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Transportation landmark

Transportation landmark

EXP designs a regional gateway for Meredosia, Ill., linking the community to a new bridge over the Illinois River

By Nadia Abou and Sarah Wilkinson, CPSM

The new bridge spans 2,125 feet across the Illinois River with a 590-foot-long tied arch main navigation span and nine welded plate girder approach spans.

In June 2018, the small rural community of Meredosia, located 60 miles west of Springfield, Ill., welcomed the opening of the new IL-104 Bridge over the Illinois River. Local residents and community leaders waited for the unveiling of the structure that would serve as a new gateway for the region and replace the previous bridge built in 1936. Replacing the existing 75-year-old, structurally deficient and functionally obsolete bridge was paramount to economic growth and regional mobility.   

EXP challenged traditional design approaches to find a comprehensive solution for the bridge. The crossing of IL-104 over the Illinois River served as a backbone to the region’s transportation networks and was critical to the region’s economy. Closure would, in fact, cause major impacts to the region. At the same time, any replacement structure needed to be efficient, economical, and easy to construct. Led by the Illinois Department of Transportation (IDOT), EXP’s team determined how existing concerns over placement of the structure could be resolved with innovative planning and design solutions.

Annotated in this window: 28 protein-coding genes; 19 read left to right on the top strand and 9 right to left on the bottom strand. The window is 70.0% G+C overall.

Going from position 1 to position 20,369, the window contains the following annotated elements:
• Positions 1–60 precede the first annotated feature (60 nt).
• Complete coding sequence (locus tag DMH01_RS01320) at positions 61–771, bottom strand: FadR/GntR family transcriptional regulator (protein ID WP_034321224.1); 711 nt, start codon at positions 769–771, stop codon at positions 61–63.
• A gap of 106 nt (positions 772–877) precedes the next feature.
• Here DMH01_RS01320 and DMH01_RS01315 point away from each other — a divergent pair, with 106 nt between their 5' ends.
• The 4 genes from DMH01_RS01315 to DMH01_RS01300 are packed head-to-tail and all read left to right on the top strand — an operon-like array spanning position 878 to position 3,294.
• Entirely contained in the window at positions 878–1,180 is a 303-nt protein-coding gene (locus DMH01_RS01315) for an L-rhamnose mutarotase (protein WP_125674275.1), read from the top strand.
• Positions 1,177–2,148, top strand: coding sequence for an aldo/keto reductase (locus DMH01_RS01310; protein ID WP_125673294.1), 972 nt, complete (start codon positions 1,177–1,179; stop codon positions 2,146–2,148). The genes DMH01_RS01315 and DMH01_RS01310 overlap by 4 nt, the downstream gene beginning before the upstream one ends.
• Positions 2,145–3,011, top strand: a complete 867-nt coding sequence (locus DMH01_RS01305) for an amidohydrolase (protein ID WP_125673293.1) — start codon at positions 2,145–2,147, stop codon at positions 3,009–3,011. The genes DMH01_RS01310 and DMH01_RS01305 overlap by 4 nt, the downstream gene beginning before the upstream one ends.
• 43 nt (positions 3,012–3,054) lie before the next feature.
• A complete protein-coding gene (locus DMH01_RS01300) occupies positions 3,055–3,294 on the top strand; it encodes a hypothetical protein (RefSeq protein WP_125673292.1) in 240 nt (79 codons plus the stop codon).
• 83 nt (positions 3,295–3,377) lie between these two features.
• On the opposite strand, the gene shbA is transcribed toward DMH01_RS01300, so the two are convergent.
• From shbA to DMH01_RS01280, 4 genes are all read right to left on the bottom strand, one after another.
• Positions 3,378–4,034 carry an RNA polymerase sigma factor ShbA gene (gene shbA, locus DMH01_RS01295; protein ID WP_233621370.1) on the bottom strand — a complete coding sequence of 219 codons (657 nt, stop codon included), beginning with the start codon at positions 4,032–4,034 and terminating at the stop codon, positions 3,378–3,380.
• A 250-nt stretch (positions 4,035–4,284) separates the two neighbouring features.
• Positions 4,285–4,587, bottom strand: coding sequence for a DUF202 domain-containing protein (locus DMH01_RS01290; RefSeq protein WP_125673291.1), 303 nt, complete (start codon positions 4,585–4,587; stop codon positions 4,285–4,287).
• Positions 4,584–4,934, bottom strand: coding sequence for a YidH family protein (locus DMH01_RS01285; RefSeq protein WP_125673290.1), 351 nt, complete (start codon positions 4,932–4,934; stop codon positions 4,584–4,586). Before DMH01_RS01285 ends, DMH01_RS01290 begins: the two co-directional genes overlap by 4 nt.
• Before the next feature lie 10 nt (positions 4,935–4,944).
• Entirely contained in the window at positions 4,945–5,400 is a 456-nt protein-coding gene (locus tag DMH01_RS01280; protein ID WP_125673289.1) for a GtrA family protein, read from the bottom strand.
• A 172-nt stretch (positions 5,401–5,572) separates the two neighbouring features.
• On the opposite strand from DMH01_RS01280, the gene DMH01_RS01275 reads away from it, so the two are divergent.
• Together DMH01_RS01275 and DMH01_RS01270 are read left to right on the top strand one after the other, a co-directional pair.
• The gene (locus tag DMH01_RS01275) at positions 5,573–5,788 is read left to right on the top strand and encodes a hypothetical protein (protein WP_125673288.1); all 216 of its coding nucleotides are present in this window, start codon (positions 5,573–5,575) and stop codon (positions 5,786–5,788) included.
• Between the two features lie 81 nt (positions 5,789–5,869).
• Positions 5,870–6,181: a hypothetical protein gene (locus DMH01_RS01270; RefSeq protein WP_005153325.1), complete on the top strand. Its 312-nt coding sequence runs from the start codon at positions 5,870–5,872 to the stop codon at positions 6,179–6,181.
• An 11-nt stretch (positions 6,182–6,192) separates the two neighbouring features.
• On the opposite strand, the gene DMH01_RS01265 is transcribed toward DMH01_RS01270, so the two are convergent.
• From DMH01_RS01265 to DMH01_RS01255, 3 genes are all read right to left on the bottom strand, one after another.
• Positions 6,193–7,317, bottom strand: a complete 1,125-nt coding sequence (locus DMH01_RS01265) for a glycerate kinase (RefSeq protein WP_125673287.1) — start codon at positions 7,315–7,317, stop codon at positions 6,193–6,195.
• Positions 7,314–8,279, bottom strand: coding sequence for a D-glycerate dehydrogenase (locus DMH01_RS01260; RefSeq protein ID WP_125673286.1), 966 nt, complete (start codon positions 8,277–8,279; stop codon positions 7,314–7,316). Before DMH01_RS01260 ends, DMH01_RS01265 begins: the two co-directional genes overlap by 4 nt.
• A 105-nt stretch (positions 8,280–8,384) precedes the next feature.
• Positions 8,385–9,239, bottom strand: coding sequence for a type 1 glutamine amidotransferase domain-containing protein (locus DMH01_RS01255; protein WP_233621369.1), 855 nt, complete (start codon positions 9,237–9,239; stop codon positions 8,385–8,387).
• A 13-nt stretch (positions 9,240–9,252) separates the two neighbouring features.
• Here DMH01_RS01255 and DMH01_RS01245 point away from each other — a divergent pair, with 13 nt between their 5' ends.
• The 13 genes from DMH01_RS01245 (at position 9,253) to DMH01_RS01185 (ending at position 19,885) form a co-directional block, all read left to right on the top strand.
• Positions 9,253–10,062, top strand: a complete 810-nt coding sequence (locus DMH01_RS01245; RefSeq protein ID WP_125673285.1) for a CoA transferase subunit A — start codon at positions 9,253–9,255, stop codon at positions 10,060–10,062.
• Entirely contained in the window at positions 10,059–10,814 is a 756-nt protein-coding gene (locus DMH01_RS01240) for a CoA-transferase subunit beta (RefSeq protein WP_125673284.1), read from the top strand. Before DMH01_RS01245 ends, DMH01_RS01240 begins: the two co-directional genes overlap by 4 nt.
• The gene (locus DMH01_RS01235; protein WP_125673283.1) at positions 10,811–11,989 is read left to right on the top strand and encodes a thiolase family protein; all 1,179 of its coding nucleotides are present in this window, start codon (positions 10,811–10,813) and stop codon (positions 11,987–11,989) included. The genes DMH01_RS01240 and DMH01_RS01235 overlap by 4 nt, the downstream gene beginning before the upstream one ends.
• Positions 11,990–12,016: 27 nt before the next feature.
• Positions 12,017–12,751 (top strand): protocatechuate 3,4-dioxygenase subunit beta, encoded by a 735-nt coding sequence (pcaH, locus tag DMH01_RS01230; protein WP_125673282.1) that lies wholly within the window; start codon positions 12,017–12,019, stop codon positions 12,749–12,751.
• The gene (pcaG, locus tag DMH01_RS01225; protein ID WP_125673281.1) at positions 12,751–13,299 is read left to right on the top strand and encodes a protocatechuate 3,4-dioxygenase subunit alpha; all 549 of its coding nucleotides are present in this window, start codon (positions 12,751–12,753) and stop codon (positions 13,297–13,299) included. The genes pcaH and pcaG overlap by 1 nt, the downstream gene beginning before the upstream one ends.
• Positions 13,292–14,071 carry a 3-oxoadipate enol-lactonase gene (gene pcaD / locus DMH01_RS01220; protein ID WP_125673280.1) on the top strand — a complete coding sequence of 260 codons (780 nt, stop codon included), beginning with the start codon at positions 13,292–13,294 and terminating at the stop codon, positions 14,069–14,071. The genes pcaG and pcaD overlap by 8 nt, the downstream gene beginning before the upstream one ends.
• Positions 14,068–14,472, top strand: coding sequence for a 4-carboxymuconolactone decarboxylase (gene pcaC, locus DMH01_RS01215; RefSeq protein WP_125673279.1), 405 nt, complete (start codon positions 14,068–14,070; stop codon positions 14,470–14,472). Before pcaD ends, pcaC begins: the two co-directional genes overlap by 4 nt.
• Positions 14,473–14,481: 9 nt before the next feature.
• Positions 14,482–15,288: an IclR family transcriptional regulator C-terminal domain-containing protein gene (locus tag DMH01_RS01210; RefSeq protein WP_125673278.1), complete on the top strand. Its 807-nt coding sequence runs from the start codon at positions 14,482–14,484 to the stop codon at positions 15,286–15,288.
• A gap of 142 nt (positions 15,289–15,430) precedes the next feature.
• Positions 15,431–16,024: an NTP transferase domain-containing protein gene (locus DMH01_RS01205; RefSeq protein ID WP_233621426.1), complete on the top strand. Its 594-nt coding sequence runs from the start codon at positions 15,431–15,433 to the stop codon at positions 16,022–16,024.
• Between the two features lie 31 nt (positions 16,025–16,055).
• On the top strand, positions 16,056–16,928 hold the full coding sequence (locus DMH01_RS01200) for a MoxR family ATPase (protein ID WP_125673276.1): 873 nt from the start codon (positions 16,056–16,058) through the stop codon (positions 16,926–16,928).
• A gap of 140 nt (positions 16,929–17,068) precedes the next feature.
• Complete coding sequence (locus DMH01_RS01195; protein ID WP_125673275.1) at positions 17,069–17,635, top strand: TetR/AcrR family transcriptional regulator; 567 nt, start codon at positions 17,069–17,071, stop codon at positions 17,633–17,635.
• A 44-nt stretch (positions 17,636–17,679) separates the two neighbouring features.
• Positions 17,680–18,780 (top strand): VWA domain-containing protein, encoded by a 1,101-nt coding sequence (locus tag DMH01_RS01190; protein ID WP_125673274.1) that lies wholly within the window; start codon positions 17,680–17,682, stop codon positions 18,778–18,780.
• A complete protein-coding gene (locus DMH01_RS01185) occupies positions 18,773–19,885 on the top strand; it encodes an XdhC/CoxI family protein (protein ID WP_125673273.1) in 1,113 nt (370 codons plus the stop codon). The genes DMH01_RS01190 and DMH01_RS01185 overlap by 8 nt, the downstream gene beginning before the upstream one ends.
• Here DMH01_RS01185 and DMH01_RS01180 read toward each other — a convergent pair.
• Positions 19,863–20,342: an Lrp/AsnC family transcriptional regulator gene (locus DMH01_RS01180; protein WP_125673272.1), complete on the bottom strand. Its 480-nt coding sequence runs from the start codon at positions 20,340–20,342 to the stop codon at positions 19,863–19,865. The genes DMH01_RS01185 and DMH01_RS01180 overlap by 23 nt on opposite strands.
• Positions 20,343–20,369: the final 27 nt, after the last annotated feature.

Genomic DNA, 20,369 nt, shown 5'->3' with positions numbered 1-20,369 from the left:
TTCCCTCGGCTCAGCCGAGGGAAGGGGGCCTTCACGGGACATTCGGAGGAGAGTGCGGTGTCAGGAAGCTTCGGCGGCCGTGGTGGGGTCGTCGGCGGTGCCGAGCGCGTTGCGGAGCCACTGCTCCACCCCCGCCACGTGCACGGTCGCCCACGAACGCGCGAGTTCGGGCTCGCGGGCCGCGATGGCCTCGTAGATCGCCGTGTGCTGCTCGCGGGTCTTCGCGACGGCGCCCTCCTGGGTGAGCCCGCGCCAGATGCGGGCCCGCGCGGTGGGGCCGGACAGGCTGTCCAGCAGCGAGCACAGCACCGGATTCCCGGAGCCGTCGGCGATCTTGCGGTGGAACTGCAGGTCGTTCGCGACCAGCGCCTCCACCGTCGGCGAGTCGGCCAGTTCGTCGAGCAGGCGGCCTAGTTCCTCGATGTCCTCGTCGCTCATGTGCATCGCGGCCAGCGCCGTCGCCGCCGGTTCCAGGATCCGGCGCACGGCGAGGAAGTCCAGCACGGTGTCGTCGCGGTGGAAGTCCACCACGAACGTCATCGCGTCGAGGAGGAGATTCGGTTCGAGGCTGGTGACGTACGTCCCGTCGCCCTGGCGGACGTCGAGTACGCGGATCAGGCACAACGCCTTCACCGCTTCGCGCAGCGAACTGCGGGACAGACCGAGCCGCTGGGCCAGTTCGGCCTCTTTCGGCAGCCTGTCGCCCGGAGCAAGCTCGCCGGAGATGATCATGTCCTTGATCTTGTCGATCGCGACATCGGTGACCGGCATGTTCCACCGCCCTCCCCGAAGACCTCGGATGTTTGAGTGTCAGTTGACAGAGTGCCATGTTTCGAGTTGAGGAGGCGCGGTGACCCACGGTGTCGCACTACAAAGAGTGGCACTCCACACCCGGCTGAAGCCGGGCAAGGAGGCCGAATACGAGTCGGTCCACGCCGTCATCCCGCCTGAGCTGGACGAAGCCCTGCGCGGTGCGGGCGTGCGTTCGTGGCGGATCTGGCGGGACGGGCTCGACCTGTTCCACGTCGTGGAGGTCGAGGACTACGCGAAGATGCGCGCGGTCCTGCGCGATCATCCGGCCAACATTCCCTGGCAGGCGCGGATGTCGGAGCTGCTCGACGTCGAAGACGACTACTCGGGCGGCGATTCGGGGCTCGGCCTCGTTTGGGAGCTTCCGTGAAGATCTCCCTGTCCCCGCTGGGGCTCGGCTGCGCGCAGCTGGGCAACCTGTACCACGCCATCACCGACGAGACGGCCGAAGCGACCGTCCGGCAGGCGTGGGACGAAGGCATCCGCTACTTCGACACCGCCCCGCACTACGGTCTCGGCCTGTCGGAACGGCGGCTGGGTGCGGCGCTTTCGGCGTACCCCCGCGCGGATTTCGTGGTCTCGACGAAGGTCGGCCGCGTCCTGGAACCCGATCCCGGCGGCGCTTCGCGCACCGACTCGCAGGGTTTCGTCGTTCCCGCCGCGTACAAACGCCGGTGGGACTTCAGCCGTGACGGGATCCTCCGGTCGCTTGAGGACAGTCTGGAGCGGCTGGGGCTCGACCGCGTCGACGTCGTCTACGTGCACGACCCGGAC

The team completed a preliminary engineering study, Environmental Assessment (EA), as well as final design for the bridge’s replacement using IDOT’s Context Sensitive Solutions (CSS) approach to yield the prevailing solution. A Bridge Type Study assessed possible bridge types for a new structure, including truss, cable-stayed, and tied arch. In total, 17 alternatives were evaluated, including rehabilitation of the existing 75-year-old bridge, reconstruction on the existing alignment, and a new bridge on a new alignment.

The outcome resulted in a replacement bridge located approximately 255 feet north of the existing bridge, minimally impacting traffic routes and commerce during construction. The new aligned bridge was purposefully selected because it would minimally impact acreage and farmland, cost less, and was supported by the local community and municipality.

While tied arch bridges follow a standard design method, EXP utilized innovative processes to design the IL-104 Bridge.

The selected design for the new IL-104 bridge was a tied arch structure, meeting the project’s and client’s fundamental purpose of providing a reliable and secure crossing over the Illinois River for the next 100 years. EXP, IDOT, constructors, consultants, and steel fabricators all contributed to the thoughtful detailing in the new crossing. The design, which simultaneously struck efficient and economical cords by reducing inspection and maintenance costs, additionally required attention to stormwater and drainage to alleviate potential flooding.

While Meredosia’s downtown area is protected from rising Illinois River water by an uncertified levee system, the town still lies within a floodplain. EXP worked with IDOT and local town officials to integrate the revised river crossing within the downtown street grid and designed a pump station to discharge flood waters to the river. This collaborative and direct approach to planning and design yielded the most efficient and strategic result, presenting Meredosia and the region with a new tied arch bridge.